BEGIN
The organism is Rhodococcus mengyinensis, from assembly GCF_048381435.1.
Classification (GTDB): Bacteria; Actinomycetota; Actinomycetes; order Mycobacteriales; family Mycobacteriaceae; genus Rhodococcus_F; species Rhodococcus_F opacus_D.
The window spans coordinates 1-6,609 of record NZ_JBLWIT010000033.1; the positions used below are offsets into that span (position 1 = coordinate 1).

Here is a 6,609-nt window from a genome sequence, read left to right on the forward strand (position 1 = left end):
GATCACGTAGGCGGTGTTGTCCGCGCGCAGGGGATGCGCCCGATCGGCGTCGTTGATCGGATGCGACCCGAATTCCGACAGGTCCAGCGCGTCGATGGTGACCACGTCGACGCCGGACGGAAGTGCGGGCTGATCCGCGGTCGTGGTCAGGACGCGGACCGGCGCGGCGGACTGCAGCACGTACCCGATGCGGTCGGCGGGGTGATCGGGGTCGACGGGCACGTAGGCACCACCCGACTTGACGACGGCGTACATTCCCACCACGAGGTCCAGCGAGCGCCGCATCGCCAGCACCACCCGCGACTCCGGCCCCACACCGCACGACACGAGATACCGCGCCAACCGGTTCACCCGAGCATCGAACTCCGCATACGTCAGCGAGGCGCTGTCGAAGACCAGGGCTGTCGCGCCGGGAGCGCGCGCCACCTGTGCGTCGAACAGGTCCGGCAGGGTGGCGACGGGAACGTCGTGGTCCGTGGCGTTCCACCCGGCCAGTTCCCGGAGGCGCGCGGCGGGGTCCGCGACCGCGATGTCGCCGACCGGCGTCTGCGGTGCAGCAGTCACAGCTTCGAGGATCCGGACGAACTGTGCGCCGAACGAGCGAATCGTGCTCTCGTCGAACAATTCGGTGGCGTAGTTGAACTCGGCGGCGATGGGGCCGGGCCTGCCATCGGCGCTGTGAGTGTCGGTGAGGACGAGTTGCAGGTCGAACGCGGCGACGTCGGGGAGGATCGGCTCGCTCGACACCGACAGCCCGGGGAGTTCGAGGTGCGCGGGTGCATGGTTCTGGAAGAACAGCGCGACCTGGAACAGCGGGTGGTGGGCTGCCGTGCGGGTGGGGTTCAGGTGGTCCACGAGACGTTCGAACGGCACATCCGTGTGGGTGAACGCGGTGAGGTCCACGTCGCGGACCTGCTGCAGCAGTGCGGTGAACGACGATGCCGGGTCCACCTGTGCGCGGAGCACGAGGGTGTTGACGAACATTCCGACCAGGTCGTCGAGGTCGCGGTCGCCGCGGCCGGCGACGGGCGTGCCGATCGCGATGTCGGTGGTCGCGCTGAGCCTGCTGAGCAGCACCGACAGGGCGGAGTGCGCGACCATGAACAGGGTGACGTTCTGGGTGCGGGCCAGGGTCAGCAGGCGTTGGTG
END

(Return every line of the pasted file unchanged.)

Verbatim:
The organism is Rhodococcus mengyinensis, from assembly GCF_048381435.1.
Classification (GTDB): Bacteria; Actinomycetota; Actinomycetes; order Mycobacteriales; family Mycobacteriaceae; genus Rhodococcus_F; species Rhodococcus_F opacus_D.
The window spans coordinates 1-6,609 of record NZ_JBLWIT010000033.1; the positions used below are offsets into that span (position 1 = coordinate 1).

Here is a 6,609-nt window from a genome sequence, read left to right on the forward strand (position 1 = left end):
GATCACGTAGGCGGTGTTGTCCGCGCGCAGGGGATGCGCCCGATCGGCGTCGTTGATCGGATGCGACCCGAATTCCGACAGGTCCAGCGCGTCGATGGTGACCACGTCGACGCCGGACGGAAGTGCGGGCTGATCCGCGGTCGTGGTCAGGACGCGGACCGGCGCGGCGGACTGCAGCACGTACCCGATGCGGTCGGCGGGGTGATCGGGGTCGACGGGCACGTAGGCACCACCCGACTTGACGACGGCGTACATTCCCACCACGAGGTCCAGCGAGCGCCGCATCGCCAGCACCACCCGCGACTCCGGCCCCACACCGCACGACACGAGATACCGCGCCAACCGGTTCACCCGAGCATCGAACTCCGCATACGTCAGCGAGGCGCTGTCGAAGACCAGGGCTGTCGCGCCGGGAGCGCGCGCCACCTGTGCGTCGAACAGGTCCGGCAGGGTGGCGACGGGAACGTCGTGGTCCGTGGCGTTCCACCCGGCCAGTTCCCGGAGGCGCGCGGCGGGGTCCGCGACCGCGATGTCGCCGACCGGCGTCTGCGGTGCAGCAGTCACAGCTTCGAGGATCCGGACGAACTGTGCGCCGAACGAGCGAATCGTGCTCTCGTCGAACAATTCGGTGGCGTAGTTGAACTCGGCGGCGATGGGGCCGGGCCTGCCATCGGCGCTGTGAGTGTCGGTGAGGACGAGTTGCAGGTCGAACGCGGCGACGTCGGGGAGGATCGGCTCGCTCGACACCGACAGCCCGGGGAGTTCGAGGTGCGCGGGTGCATGGTTCTGGAAGAACAGCGCGACCTGGAACAGCGGGTGGTGGGCTGCCGTGCGGGTGGGGTTCAGGTGGTCCACGAGACGTTCGAACGGCACATCCGTGTGGGTGAACGCGGTGAGGTCCACGTCGCGGACCTGCTGCAGCAGTGCGGTGAACGACGATGCCGGGTCCACCTGTGCGCGGAGCACGAGGGTGTTGACGAACATTCCGACCAGGTCGTCGAGGTCGCGGTCGCCGCGGCCGGCGACGGGCGTGCCGATCGCGATGTCGGTGGTCGCGCTGAGCCTGCTGAGCAGCACCGACAGGGCGGAGTGCGCGACCATGAACAGGGTGACGTTCTGGGTGCGGGCCAGGGTCAGCAGGCGTTGGTG